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Material FAQ

How heavy are stone worktops?

Very. Granite and quartz weighs around 80 kilograms per square metre. 

What else can I use granite and quartz for?

Granite and quartz worktops aren’t restricted to kitchen work surfaces. Other uses include splashbacks, bathroom surfaces, shower panels, pub bar tops, laboratory benches, fire places, and water features. If you have an idea but aren’t sure whether it's practical feel free to contact us and discuss it.

Why is granite and quartz suitable for worktops?

Stone is attractive, practical and hygienic (it is easily sterilised) - an ideal choice for worktops. It is a tough material, has a durable surface, is heat resistant, keeps its colour and wipes clean easily.

Why are granite and quartz worktops becoming more popular?

Granite has been used as a worktop material for a long time but cost has meant it was restricted to the higher end of the market. Over time modern production and processing techniques together with market demand have made it practical and affordable for everyone. Quartz is the relative worktop newcomer but is perfect for the use of worktops owing to low maintenance and a large range of colour options.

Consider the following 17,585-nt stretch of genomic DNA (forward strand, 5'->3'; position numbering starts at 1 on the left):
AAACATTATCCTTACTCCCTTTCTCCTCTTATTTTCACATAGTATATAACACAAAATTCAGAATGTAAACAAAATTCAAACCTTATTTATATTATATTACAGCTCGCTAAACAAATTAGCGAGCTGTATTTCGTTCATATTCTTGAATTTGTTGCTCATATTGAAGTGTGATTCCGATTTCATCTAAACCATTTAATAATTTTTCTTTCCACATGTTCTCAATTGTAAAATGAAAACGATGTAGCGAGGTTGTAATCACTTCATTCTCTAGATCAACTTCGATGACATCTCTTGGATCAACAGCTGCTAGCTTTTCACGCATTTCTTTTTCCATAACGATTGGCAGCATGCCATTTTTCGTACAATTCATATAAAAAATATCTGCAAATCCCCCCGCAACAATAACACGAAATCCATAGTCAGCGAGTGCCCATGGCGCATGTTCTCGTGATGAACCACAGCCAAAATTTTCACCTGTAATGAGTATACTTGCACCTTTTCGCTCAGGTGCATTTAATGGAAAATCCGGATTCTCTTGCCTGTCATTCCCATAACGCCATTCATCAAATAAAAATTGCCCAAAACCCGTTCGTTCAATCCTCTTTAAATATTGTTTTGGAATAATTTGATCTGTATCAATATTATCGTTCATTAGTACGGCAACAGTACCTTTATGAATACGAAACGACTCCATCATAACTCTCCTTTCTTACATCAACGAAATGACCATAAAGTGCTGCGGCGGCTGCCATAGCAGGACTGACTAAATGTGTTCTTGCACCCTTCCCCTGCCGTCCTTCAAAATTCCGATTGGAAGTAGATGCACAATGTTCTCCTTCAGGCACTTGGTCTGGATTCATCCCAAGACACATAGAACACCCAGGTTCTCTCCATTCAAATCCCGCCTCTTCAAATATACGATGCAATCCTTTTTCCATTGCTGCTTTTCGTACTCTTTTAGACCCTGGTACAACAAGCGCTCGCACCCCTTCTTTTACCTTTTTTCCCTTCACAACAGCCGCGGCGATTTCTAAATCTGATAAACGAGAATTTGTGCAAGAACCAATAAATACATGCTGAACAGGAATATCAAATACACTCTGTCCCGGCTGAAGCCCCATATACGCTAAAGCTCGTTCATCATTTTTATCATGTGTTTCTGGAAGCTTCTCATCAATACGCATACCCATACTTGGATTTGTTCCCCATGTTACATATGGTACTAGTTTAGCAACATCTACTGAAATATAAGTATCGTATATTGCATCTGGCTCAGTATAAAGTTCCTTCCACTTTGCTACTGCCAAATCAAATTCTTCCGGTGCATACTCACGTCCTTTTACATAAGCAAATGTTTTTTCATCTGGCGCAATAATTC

Do granite and quartz worktops have imperfections?

Although we only use A grade slabs granite is a natural material so small imperfections can occur and it's impossible to guarantee that no marks occur during the installation process. These marks and imperfections can be treated to make them practically invisible. This is less of an issue with quartz worktops as these are man made and the end finish slabs are laboratory controlled.

Are marble, limestone & slate suitable for kitchen worktops?

These natural stone materials are often used in kitchens in Europe but less so in the UK. They can be more easily scratched and stained than granite and quartz and will not retain an almost perfect appearance as per granite or quartz after a few years of use. European tastes generally prefer this more worn appearance as it is felt this offers a more natural look.

Do I have to buy a whole slab?

Generally speaking yes as the remaining offcuts generally prove difficult to sell owing the irregular size and colour variation between a full slab that will be required for the next customers job.